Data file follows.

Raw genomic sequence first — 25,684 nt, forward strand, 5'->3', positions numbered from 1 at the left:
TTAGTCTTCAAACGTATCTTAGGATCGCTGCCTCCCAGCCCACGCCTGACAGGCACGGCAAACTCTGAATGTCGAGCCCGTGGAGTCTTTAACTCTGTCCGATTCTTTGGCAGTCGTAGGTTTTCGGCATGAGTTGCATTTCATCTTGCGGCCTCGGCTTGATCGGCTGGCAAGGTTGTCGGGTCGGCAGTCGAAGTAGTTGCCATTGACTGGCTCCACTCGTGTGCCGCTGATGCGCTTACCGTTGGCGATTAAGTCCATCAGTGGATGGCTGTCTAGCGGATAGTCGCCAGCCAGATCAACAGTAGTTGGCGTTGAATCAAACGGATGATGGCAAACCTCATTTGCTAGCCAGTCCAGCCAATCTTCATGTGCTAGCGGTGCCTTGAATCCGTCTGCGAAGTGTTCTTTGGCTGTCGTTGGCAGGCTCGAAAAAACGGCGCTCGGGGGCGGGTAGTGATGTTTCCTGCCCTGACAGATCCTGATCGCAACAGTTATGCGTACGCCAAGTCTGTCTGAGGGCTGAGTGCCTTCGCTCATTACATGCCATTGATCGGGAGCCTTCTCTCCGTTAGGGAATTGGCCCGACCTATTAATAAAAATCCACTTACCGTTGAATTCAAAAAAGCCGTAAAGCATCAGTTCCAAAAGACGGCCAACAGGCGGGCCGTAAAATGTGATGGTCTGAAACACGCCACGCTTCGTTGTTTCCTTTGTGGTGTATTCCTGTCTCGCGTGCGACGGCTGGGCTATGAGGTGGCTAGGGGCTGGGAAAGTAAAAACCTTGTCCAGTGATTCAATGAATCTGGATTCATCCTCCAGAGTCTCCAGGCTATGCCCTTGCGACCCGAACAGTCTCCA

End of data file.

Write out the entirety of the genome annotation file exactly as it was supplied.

Raw genomic sequence first — 25,684 nt, forward strand, 5'->3', positions numbered from 1 at the left:
TTAGTCTTCAAACGTATCTTAGGATCGCTGCCTCCCAGCCCACGCCTGACAGGCACGGCAAACTCTGAATGTCGAGCCCGTGGAGTCTTTAACTCTGTCCGATTCTTTGGCAGTCGTAGGTTTTCGGCATGAGTTGCATTTCATCTTGCGGCCTCGGCTTGATCGGCTGGCAAGGTTGTCGGGTCGGCAGTCGAAGTAGTTGCCATTGACTGGCTCCACTCGTGTGCCGCTGATGCGCTTACCGTTGGCGATTAAGTCCATCAGTGGATGGCTGTCTAGCGGATAGTCGCCAGCCAGATCAACAGTAGTTGGCGTTGAATCAAACGGATGATGGCAAACCTCATTTGCTAGCCAGTCCAGCCAATCTTCATGTGCTAGCGGTGCCTTGAATCCGTCTGCGAAGTGTTCTTTGGCTGTCGTTGGCAGGCTCGAAAAAACGGCGCTCGGGGGCGGGTAGTGATGTTTCCTGCCCTGACAGATCCTGATCGCAACAGTTATGCGTACGCCAAGTCTGTCTGAGGGCTGAGTGCCTTCGCTCATTACATGCCATTGATCGGGAGCCTTCTCTCCGTTAGGGAATTGGCCCGACCTATTAATAAAAATCCACTTACCGTTGAATTCAAAAAAGCCGTAAAGCATCAGTTCCAAAAGACGGCCAACAGGCGGGCCGTAAAATGTGATGGTCTGAAACACGCCACGCTTCGTTGTTTCCTTTGTGGTGTATTCCTGTCTCGCGTGCGACGGCTGGGCTATGAGGTGGCTAGGGGCTGGGAAAGTAAAAACCTTGTCCAGTGATTCAATGAATCTGGATTCATCCTCCAGAGTCTCCAGGCTATGCCCTTGCGACCCGAACAGTCTCCA